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Scribed by: Olga Russakovsky

CS262: Lecture 1

I. Introduction

All information about the class can be found at cs262.stanford.edu. It is useful to note the staff’s office hours (Professor Batzoglou: Tue 4:15-5:30, George: Wed 4-6, Andreas: Thu 12:30- 2:30) and that the first half hour of the Wednesday and Thursday’s slots will be devoted primarily to SCPD students. During the TA’s hours, they can also be reached via AIM and phone as needed (all details are on the website).

There is a mailing list set up through Axess and a newsgroup su.class.cs262 which is not monitored. There will be an optional but useful section every Friday.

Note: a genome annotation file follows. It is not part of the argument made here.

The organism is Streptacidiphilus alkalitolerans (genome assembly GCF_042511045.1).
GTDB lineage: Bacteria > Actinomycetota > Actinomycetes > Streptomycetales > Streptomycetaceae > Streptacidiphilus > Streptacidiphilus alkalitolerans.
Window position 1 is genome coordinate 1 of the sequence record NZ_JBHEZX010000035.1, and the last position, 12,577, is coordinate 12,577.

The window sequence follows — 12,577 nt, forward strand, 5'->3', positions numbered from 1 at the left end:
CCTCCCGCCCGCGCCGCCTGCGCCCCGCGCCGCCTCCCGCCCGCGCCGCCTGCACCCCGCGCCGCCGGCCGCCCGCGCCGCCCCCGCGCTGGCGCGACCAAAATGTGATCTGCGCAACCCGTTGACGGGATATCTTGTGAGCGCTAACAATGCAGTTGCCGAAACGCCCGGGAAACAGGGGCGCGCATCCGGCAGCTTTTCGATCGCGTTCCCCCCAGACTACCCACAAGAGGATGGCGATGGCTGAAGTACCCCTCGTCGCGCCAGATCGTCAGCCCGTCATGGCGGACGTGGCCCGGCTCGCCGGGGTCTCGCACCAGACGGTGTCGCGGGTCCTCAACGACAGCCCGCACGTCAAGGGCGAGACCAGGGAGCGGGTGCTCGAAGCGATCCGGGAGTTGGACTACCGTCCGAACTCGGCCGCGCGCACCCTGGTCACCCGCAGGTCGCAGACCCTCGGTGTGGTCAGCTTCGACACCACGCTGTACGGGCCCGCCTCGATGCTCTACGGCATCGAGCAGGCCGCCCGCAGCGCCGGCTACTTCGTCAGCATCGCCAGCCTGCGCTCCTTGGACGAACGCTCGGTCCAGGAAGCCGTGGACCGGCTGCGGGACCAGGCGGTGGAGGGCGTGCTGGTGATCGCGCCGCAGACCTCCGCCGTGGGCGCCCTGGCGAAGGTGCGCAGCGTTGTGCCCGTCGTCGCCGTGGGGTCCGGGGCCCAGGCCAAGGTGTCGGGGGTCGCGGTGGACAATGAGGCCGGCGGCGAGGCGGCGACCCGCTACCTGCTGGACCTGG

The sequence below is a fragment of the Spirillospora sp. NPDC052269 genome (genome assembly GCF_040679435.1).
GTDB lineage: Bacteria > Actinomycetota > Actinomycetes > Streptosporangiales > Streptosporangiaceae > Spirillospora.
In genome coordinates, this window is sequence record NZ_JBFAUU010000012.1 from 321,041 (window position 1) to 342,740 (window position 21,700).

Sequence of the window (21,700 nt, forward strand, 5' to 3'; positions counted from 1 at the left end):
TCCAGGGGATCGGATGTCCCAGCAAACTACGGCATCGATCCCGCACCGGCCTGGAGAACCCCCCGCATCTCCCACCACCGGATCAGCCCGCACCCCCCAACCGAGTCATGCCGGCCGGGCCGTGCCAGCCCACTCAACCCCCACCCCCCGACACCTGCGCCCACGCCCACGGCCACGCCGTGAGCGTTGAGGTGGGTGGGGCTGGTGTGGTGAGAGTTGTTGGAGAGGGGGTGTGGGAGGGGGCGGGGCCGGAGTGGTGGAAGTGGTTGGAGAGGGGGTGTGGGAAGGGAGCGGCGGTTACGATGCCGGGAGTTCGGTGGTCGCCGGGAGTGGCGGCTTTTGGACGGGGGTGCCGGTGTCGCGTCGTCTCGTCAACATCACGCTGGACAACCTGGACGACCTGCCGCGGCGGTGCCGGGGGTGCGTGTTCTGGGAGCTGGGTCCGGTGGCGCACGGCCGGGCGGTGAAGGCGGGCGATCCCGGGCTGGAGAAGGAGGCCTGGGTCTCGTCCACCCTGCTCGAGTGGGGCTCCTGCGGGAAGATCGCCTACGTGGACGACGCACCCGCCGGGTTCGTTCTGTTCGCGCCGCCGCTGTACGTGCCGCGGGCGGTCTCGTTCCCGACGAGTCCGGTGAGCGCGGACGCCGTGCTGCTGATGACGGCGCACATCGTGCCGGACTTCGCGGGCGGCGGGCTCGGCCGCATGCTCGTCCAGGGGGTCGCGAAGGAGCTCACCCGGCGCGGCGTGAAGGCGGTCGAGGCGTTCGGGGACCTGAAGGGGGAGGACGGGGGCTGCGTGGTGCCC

• II.

    Biological Background

    • A.

      The Birth of Molecular Biology

There are many words to describe the field now: bioinformatics, molecular biology, computational genomics. 50 years ago, there was no such area of research; biologists were mainly studying individual animals. It is now believed that the field began with the discovery of the double-helix structure of the DNA molecule, by the ornithologist Watson and physicist Crick.

DNA is a macromolecule which contains all necessary information for an organism to grow, develop and reproduce. The structure of a strand of DNA and an individual nucleotide are diagramed below.

Figure 1. The double-stranded structure of a DNA molecule.

Figure 2. Diagram of a nucleotide. The sugar and phosphate group are always the same for

all nucleotides, but there are four possible nitrogenous bases – adenine (A), cytosine (C), guanine (G), and thymine (T).

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